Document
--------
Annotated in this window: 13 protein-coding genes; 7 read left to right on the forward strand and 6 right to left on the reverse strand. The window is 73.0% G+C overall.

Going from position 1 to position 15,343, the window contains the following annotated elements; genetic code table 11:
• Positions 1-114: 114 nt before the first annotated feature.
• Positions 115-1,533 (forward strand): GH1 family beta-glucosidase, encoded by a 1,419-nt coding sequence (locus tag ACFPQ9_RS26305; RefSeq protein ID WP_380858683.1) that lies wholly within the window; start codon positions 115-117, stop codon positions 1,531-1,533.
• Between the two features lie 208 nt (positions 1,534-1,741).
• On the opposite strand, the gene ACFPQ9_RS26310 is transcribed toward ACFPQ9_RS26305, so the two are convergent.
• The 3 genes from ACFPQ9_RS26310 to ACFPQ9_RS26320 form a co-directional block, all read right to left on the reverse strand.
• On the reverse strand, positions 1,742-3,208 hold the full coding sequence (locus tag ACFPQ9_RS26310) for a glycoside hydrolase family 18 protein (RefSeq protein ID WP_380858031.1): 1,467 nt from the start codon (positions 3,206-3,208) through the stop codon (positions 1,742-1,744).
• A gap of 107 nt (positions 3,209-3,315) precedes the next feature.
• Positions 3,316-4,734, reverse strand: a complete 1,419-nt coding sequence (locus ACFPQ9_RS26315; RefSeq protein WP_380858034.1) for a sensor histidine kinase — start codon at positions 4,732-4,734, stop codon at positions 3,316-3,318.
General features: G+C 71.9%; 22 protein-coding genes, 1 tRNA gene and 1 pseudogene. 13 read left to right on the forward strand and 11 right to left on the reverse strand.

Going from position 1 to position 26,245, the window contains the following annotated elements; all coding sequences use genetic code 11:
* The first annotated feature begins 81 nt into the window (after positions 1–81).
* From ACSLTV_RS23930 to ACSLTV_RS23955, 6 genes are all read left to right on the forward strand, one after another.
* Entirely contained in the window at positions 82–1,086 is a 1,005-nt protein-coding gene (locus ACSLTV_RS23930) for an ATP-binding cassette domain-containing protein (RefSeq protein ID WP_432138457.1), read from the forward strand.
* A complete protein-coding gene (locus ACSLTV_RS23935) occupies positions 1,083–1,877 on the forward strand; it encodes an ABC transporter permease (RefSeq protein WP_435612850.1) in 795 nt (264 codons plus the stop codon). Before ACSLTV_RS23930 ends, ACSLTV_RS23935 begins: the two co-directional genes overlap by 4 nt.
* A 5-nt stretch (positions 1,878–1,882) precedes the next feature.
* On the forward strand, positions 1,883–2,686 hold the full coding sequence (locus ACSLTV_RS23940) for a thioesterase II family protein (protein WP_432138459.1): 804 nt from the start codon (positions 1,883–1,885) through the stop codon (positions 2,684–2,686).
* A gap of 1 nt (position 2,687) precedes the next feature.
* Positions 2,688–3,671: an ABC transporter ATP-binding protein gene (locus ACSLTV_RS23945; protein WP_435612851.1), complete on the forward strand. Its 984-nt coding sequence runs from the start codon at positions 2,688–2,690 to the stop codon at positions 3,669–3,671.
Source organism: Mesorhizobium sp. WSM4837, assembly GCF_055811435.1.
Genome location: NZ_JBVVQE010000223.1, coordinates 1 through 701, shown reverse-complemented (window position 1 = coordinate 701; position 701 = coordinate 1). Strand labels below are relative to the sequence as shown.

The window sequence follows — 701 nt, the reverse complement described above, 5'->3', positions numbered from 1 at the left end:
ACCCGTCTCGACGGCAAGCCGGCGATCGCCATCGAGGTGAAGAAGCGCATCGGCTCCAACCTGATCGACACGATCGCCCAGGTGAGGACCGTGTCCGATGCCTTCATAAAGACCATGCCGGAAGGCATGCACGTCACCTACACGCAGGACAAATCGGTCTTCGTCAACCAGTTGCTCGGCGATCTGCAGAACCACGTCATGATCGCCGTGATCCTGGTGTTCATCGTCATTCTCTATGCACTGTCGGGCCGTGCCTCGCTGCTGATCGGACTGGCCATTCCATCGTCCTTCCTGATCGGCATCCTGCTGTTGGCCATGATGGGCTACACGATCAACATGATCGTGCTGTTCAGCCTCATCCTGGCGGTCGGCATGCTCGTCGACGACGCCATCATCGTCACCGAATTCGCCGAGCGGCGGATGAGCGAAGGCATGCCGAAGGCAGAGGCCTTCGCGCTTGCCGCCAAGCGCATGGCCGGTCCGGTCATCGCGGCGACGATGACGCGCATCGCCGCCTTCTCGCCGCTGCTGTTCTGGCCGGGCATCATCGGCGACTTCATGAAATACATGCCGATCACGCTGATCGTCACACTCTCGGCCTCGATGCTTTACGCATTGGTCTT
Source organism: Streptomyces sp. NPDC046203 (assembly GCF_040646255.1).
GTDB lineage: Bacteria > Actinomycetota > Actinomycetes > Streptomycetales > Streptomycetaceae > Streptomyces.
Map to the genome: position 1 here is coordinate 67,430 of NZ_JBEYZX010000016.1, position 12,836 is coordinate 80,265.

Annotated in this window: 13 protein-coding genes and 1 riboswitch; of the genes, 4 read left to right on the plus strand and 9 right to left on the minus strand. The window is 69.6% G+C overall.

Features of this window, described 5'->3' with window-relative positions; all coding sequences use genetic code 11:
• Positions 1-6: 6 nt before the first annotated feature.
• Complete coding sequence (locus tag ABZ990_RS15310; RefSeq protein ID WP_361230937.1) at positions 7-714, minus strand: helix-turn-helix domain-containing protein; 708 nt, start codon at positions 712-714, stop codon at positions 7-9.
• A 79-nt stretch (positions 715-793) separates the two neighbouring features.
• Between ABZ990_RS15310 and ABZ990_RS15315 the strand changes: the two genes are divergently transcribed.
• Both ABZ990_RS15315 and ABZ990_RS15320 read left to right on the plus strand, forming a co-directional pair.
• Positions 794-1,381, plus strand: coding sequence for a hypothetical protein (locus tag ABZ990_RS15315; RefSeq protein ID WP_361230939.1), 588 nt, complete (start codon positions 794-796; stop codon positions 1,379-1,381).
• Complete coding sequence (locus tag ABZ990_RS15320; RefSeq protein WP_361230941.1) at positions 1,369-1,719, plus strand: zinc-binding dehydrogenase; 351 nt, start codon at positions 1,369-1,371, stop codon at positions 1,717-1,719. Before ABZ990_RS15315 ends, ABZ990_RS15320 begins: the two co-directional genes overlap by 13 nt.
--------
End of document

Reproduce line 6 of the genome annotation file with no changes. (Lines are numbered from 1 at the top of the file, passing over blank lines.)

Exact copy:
• On the opposite strand, the gene ACFPQ9_RS26310 is transcribed toward ACFPQ9_RS26305, so the two are convergent.